Liszt is best known for his piano music and symphonic poems, but he also composed two symphonies - this one and a Dante symphony. The symphonies are perhaps even more accessible on first hearing than the symphonic poems because there are more recognizable melodies. The Faust symphony is in three movements that respectively represent Faust, Gretchen or Margarita and Mephistopheles. When Liszt composed the work in 1854 he was at the height of his powers as composer. It is an orchestral work throughout until the final section of the finale which is scored for choir and tenor solo - here the Pro Arte Choir of Lausanne and the tenor Werner Krenn.
Several composers of the Romantic period composed ballets, operas, symphonies or, like Robert Schumann, scenes based on the Faust legend, usually as related by Goethe. Like his son-in-law, Richard Wagner, Liszt in this work uses the idea of musical motifs to represent characters or their emotions. This was not originally a digital recording, but with digital reprocessing I have no problem at all with the quality of the sound reproduction in this Decca Eloquence double CD. The orchestra is L'Orchestre de la Suisse Romande conducted by its founding conductor, Ernest Ansermet. Ansermet conducted the orchestra from 1918 to 1968. I love this work and, of my three recordings, this is my favourite for the atmosphere of the whole performance - exquisite.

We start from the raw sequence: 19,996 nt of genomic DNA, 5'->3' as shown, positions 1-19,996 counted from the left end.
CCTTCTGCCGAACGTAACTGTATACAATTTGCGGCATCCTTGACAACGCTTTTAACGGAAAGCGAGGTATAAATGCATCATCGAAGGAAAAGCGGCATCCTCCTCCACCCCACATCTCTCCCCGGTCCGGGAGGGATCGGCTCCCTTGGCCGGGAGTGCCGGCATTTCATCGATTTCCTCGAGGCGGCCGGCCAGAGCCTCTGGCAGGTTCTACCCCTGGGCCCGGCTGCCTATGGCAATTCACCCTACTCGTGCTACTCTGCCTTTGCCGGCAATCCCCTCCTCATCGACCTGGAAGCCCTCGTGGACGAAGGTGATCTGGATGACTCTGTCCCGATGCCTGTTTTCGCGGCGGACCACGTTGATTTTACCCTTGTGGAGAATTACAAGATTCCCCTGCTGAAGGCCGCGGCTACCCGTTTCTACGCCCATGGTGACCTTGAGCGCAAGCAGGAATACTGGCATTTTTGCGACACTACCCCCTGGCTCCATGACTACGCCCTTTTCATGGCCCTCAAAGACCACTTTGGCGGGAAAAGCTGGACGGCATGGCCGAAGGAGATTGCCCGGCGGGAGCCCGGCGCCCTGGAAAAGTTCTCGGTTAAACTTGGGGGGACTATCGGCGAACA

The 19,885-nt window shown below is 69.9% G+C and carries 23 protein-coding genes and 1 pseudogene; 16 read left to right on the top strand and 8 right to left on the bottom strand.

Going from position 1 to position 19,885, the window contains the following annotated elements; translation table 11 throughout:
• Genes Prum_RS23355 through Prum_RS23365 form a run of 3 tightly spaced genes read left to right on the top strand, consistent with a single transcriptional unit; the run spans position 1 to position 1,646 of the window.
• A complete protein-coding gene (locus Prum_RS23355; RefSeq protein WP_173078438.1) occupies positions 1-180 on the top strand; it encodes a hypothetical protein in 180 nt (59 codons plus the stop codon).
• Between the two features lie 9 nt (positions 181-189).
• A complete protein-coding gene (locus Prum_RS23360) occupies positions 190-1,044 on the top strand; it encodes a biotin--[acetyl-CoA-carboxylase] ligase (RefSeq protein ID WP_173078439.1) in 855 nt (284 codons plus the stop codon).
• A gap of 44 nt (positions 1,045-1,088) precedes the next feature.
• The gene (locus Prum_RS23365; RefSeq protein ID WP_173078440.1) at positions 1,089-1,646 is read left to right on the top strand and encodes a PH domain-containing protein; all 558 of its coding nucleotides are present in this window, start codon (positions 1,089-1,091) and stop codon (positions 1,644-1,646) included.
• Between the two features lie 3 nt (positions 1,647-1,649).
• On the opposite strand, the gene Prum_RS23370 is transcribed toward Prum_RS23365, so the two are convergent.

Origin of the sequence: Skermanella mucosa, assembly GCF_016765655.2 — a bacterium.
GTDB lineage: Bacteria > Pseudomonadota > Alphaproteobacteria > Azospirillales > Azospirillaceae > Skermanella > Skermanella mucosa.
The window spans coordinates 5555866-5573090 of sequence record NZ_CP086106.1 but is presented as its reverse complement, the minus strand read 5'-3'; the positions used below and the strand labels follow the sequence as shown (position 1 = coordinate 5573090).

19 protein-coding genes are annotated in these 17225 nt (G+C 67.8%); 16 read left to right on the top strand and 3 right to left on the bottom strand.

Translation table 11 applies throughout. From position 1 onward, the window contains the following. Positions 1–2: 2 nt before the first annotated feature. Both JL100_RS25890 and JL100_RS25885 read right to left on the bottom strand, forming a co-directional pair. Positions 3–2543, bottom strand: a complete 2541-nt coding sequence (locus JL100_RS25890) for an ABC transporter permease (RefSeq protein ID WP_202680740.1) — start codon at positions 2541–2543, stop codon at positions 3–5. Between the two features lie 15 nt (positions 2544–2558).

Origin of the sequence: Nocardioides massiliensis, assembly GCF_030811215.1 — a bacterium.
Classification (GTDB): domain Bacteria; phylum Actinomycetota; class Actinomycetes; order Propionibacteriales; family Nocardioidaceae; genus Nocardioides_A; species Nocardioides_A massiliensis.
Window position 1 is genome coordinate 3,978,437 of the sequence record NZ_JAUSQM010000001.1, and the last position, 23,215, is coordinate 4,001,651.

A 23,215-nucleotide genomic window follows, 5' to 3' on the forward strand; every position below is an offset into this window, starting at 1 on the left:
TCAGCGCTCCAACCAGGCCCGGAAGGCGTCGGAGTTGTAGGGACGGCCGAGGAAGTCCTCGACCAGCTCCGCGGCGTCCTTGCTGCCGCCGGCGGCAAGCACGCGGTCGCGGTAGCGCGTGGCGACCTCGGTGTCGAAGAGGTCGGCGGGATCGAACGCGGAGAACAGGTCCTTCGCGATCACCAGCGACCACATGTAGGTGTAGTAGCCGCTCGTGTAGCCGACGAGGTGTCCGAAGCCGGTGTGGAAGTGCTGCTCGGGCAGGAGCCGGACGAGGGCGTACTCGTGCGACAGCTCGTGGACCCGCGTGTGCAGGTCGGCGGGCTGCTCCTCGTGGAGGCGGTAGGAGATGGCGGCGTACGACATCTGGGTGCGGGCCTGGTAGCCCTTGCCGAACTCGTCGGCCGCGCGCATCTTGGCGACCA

The CDs also contain the `Two Episodes from Lenau's Faust' - the Dance at the Village Inn or Mephisto Waltz No.1 and the Nocturnal Procession. On the second CD there is also Liszt's Symphonic Poem No.11, the Hunnenschlacht (the Battle of the Huns). To complete the second CD we have an orchestral rarity - the Symphony No.3 by Alberic Magnard, born the same day as Carl Nielsen but whose life-span was an almost exact contemporary of Claude Debussy. Magnard's symphony has more affinity in style to those of Mendelssohn and Schumann rather than to any music of Debussy's and certainly nothing of Nielsen's. Magnard was a pupil of Cesar Franck and Vincent D'Indy at the Schola Cantorum and there is something of their musical style in his own work. This is an enjoyable and interesting work with which to end this double CD.